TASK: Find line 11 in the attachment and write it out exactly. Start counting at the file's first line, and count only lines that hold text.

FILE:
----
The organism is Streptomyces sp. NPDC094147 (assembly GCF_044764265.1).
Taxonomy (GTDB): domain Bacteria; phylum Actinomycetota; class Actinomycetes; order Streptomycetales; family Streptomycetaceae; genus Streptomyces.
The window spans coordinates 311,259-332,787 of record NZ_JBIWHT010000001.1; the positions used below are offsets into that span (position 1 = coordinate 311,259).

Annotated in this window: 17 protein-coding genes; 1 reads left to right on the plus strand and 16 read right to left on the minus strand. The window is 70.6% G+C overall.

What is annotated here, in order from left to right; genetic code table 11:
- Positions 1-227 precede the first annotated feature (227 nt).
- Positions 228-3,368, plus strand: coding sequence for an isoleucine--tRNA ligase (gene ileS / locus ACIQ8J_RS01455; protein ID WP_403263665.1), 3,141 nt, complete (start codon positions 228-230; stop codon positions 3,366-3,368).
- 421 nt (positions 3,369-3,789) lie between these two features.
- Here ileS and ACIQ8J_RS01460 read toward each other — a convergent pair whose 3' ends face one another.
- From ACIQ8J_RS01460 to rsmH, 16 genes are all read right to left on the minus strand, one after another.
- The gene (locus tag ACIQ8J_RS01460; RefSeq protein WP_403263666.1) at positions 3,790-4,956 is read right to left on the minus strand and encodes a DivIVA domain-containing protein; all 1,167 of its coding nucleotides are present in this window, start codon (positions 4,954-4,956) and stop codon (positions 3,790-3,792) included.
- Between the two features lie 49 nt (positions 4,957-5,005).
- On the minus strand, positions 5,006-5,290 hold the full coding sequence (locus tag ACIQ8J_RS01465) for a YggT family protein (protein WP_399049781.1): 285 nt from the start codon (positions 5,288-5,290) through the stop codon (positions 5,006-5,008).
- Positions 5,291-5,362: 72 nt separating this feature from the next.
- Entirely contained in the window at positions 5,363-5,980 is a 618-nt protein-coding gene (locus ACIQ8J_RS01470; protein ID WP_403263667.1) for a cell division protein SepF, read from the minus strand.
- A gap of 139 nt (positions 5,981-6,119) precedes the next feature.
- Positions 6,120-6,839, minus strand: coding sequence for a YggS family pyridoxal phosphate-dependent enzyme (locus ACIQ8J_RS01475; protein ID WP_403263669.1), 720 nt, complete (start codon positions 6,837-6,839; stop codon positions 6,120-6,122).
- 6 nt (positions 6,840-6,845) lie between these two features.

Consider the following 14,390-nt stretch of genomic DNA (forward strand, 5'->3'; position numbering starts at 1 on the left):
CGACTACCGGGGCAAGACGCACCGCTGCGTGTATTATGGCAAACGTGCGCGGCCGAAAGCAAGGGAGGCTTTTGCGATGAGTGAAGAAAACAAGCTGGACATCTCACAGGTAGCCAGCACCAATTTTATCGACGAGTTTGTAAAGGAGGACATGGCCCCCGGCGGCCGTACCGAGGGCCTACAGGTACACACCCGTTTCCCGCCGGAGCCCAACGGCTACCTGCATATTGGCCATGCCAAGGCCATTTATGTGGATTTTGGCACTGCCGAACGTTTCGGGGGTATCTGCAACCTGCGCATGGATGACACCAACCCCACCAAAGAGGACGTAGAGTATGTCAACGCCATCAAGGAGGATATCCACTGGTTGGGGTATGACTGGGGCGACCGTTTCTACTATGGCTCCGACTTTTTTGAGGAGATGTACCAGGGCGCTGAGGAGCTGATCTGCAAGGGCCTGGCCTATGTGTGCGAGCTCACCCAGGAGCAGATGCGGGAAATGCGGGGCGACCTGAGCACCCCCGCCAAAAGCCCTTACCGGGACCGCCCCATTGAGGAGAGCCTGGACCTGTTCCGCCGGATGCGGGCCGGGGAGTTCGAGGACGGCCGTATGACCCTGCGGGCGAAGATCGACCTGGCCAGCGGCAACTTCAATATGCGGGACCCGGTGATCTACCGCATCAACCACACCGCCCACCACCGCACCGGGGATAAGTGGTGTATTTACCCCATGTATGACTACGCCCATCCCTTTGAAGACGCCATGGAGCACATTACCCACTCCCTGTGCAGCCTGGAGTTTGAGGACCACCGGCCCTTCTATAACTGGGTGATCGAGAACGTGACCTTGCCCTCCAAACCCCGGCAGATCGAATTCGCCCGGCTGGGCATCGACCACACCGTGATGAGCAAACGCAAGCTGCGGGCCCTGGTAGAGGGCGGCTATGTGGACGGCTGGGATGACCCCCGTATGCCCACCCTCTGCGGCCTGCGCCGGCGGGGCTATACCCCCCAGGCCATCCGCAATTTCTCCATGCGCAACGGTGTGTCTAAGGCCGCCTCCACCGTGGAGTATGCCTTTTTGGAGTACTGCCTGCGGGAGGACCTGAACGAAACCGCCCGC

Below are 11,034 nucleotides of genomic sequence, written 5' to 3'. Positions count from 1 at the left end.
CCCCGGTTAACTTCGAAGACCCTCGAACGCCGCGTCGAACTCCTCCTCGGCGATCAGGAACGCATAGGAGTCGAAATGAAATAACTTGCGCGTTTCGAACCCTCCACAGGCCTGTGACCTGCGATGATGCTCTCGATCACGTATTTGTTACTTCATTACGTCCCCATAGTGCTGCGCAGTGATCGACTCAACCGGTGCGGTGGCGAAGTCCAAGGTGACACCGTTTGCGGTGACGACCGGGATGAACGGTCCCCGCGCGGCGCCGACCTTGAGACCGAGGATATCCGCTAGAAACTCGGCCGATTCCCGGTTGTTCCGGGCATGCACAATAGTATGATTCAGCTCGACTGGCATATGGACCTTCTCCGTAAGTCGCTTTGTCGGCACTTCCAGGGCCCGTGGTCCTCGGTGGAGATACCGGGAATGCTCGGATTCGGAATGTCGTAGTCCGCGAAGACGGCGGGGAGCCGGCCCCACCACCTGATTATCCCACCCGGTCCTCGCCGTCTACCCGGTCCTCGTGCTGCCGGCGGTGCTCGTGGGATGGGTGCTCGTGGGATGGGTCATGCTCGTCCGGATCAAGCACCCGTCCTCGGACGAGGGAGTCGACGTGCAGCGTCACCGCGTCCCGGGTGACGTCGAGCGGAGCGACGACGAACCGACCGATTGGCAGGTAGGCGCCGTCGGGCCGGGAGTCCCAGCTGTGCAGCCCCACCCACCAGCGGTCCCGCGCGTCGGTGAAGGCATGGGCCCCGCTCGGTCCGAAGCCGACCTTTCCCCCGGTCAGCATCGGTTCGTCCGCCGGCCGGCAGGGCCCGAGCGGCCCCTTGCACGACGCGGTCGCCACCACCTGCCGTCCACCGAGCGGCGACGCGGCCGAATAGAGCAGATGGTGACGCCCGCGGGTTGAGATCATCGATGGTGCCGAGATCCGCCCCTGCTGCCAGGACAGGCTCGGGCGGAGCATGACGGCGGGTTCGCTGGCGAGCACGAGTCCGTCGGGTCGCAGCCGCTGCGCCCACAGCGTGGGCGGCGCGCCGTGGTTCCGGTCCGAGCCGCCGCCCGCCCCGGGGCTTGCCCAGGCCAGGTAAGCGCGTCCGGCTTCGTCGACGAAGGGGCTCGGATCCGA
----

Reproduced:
- The gene (locus tag ACIQ8J_RS01460; RefSeq protein WP_403263666.1) at positions 3,790-4,956 is read right to left on the minus strand and encodes a DivIVA domain-containing protein; all 1,167 of its coding nucleotides are present in this window, start codon (positions 4,954-4,956) and stop codon (positions 3,790-3,792) included.